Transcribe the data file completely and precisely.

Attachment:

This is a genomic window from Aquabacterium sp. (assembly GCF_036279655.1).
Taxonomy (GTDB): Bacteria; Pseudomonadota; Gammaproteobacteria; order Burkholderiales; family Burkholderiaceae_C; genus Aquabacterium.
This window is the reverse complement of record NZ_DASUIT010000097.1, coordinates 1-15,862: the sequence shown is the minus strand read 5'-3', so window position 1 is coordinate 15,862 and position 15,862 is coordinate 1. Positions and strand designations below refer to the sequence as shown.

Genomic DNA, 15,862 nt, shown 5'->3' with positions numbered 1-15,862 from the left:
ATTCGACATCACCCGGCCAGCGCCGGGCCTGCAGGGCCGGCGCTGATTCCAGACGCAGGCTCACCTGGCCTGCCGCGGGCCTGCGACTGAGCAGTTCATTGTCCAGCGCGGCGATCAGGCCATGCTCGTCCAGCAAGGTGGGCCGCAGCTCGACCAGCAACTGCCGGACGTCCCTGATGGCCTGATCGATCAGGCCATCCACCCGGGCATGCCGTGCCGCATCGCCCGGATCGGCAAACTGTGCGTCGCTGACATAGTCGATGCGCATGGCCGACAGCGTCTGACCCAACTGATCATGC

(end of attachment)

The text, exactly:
This is a genomic window from Aquabacterium sp. (assembly GCF_036279655.1).
Taxonomy (GTDB): Bacteria; Pseudomonadota; Gammaproteobacteria; order Burkholderiales; family Burkholderiaceae_C; genus Aquabacterium.
This window is the reverse complement of record NZ_DASUIT010000097.1, coordinates 1-15,862: the sequence shown is the minus strand read 5'-3', so window position 1 is coordinate 15,862 and position 15,862 is coordinate 1. Positions and strand designations below refer to the sequence as shown.

Genomic DNA, 15,862 nt, shown 5'->3' with positions numbered 1-15,862 from the left:
ATTCGACATCACCCGGCCAGCGCCGGGCCTGCAGGGCCGGCGCTGATTCCAGACGCAGGCTCACCTGGCCTGCCGCGGGCCTGCGACTGAGCAGTTCATTGTCCAGCGCGGCGATCAGGCCATGCTCGTCCAGCAAGGTGGGCCGCAGCTCGACCAGCAACTGCCGGACGTCCCTGATGGCCTGATCGATCAGGCCATCCACCCGGGCATGCCGTGCCGCATCGCCCGGATCGGCAAACTGTGCGTCGCTGACATAGTCGATGCGCATGGCCGACAGCGTCTGACCCAACTGATCATGC